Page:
July 5, 2022

Relationships as Sadhana: 10 Ways to Turn Love into our Ultimate Spiritual Practice.


We might think we only get to practice it in a yoga session or a meditation class. We might also grow and learn abundantly during a solo trip or an arduous, long hike.

Although it’s true that certain experiences can be more “spiritual” than others, we can’t really limit spirituality.

Sadhana is a Sanskrit term that means “spiritual practice.” It happens daily, from moment to moment, with the intention of transcending our ego. If we look around us closely, we’ll discover that everything we see and touch is sadhana.

Sadhana is limitless. There are no boundaries or rules that state what’s spiritual or not. The moment we genuinely grasp this notion, we live in an effort to grow, expand, and learn.

Just like we have classified yoga or meditation as “spiritual,” we have also taken relationships out of the equation. We give our all to make them perfect, and whenever they’re not, we fall into a pit of despair.

In our attempt to change and mold our partner, we might realize that our pursuit is elusive. And before we know it, our relationships turn from dreamy to toxic and our love changes from smooth to addictive. Like treasure hunters, we jump from one relationship to another, forever hoping to find the “gold.” The ugly truth is we never do.

We find the gold only when we choose to transform our relationships into a spiritual practice. As long as we’re pursuing a “perfect” love or merely ticking off a checklist, we will remain stuck in a romantic bond that will always be far from being enlightened.

If you want to experience bits of enlightenment and bliss, know that the best spiritual practice you have is present in everybody’s home: your relationship. There are many paths that lead to bliss and growth, and thankfully, romantic love is one of them. Your partner is your opportunity to practice and develop spiritually; you are their opportunity to fundamentally grow as well.

Here’s how love can become our ultimate sadhana:

1. Create opportunity—not certainty. When we enter a new relationship or write our wedding vows, we subconsciously aim for longevity. However, obsessing about the future keeps us fixed in fear and worry. Instead of aiming to create certainty, we should create opportunity—the opportunity to have a better today. What truly forms a successful future is the combination of beautiful moments collected (and created) over time.

2. Seek presence—not perfection. We can (and should) improve our relationships for the better—but we can never perfect them. Instead of seeking continuous happiness, we should be curious about our present moment. We should feel excitement, nervousness, and passion and wonder what this moment is bringing us. Whether it’s good or bad, high or low, we should let it in. This is real perfection.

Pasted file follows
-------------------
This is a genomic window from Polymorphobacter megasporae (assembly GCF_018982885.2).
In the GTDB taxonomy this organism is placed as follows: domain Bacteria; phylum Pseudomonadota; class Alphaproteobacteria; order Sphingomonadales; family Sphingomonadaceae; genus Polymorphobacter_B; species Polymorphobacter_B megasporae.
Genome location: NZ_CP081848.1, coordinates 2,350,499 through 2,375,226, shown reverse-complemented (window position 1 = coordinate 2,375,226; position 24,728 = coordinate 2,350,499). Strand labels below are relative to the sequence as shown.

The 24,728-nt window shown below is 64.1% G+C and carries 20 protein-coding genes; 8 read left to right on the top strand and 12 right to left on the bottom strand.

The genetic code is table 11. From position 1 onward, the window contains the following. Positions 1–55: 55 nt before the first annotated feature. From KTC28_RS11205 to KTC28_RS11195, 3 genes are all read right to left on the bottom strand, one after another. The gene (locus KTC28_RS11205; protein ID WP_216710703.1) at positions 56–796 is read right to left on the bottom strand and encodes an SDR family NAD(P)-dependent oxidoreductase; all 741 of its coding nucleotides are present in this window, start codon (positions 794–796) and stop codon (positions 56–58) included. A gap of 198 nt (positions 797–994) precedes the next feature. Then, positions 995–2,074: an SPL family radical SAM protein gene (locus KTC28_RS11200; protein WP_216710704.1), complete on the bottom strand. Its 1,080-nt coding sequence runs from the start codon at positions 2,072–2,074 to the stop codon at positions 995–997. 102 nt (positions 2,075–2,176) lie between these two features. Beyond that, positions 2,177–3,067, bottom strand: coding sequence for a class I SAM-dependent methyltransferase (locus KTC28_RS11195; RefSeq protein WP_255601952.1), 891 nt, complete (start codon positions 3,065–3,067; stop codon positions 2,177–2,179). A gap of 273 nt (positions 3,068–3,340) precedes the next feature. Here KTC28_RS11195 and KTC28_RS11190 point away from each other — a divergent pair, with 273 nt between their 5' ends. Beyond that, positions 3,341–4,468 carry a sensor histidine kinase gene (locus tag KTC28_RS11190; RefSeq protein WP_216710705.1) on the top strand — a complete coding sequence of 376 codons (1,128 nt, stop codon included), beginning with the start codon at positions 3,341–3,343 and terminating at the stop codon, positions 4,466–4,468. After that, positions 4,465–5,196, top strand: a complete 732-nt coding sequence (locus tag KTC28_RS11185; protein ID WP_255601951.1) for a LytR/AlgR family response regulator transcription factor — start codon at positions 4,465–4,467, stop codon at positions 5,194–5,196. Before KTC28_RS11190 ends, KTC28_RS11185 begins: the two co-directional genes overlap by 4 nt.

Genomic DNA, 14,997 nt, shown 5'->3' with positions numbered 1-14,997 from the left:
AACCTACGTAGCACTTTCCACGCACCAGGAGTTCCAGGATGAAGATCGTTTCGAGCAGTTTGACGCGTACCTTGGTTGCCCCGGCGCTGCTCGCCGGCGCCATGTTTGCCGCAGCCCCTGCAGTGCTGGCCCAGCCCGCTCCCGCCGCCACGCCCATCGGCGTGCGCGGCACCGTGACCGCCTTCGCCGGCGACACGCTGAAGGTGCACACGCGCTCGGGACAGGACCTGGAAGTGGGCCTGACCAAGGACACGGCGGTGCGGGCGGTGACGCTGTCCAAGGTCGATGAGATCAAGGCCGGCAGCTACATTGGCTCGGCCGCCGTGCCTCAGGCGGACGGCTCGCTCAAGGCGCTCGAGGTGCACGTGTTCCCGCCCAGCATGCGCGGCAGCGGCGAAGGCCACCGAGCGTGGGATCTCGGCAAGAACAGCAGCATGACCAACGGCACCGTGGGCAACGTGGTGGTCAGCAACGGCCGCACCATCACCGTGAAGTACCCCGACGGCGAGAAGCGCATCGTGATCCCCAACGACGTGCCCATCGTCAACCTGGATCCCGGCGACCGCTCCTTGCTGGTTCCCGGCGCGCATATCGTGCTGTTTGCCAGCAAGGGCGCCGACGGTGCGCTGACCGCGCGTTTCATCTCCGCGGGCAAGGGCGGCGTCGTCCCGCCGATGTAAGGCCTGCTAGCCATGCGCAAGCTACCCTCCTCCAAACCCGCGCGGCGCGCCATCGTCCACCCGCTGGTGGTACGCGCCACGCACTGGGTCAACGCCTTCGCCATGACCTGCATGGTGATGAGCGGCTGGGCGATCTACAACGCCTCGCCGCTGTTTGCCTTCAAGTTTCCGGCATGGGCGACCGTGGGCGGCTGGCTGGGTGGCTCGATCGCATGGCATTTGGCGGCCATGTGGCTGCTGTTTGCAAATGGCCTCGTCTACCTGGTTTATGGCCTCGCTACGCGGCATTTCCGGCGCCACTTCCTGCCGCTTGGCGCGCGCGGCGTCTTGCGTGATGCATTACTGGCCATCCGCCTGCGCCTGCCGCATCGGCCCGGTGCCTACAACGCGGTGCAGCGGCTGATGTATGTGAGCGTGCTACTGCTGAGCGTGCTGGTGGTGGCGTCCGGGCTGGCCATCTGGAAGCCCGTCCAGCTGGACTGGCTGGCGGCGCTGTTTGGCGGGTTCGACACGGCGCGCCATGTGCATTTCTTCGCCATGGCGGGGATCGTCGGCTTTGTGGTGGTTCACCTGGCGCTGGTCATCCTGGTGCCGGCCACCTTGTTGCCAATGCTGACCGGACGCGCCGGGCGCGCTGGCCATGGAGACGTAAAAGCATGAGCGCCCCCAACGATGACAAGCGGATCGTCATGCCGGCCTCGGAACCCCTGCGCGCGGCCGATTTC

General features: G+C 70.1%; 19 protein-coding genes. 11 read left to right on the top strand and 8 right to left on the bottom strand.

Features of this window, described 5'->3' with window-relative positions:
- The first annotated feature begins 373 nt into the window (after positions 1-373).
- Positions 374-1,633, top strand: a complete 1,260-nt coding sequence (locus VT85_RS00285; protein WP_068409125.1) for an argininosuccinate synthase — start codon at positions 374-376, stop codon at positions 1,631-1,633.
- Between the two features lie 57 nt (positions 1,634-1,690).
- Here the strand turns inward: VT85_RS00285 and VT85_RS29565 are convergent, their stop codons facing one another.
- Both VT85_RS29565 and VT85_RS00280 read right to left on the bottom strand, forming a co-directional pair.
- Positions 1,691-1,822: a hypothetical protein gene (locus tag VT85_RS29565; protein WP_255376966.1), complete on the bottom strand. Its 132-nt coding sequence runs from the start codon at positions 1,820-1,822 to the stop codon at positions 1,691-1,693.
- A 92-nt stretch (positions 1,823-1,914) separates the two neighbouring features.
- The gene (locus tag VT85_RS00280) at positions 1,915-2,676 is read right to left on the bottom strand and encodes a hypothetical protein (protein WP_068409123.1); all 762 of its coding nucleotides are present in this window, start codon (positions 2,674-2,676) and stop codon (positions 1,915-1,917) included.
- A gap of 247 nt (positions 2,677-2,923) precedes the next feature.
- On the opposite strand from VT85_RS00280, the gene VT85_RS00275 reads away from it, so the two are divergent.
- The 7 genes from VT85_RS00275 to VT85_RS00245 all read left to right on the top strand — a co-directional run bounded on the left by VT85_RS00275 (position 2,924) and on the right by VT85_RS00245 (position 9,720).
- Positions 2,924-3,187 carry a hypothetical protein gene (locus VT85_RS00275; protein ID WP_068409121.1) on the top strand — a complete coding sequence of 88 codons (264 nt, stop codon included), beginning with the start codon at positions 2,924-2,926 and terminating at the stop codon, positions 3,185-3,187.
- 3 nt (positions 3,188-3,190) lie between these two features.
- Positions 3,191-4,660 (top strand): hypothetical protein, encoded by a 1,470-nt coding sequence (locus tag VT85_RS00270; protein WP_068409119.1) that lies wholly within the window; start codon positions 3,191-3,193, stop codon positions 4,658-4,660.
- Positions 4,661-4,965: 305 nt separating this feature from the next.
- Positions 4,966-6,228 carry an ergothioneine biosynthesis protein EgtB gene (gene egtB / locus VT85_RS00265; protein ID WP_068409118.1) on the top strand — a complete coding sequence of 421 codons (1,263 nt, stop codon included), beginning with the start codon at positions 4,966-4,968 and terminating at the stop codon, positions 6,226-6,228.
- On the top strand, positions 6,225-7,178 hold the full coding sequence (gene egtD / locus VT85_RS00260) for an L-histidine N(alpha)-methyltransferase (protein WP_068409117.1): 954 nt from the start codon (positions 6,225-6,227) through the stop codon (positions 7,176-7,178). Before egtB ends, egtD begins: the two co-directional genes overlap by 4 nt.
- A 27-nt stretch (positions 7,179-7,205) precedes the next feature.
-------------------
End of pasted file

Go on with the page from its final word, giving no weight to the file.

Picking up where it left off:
3. Accept the love you receive. The way we wish to be loved is not necessarily the way we will actually be loved. Since we all have different love languages, we should never think we know our partner; we don’t. Our partners are susceptible to change, and we need to accept what they’re willing to give us—moment to moment. We should still voice our needs, but we shouldn’t get attached to how we might receive them.

4. Keep our ego in check. The best spiritual practice that’s almost always available in our relationships is when there’s conflict, disagreement, or misunderstanding. It is when our ego usually runs the show. However, it is our opportunity to act from a place of understanding and compassion instead of anger and hostility.

5. Make conscious choices. Every day, every hour, every minute. To make conscious choices means to constantly check in with ourselves about everything that involves our partner. We can replace ambiguity with honesty, animosity with forgiveness, and silence with honesty. Conscious choices make conscious and loving relationships.

6. Welcome difficult emotions. Genuine spirituality means to remain open to different kinds of emotions and experiences. Since life is generally unpredictable, we can’t expect feel-good moments and situations all the time. A conscious couple is willing to deal with any emotion that comes up. They help each other—not degrade each other.

7. Bring empathy into your bond. Without empathy, we can never expand our love bond. Even if we don’t deeply feel what our partner is feeling, we can still relate to them and harbor empathy. When we relate to each other, we strengthen our intimacy and trust.

8. Know that your partner is not your savior. A relationship can’t save you. In fact, it will bring to the surface all your darkest and most repulsive parts. This is why your partner is your guru. You save you, you do the job, but your “guru” will indirectly highlight what inner work needs to be done.

9. Work through your fears. The essence of spirituality is to feel the fear and do whatever it takes to break it. Relationships, in general, hold a lot of fear at their core—the fear of not being enough, the fear of separation, the fear of death, the fear of failure, and so on. Work through them!

10. Identify the triggers. Yes, our relationships also hold triggers. However, we either act upon them or acknowledge their presence and seek healing instead. Our traumas and childhood wounds will come up—for a reason, obviously.




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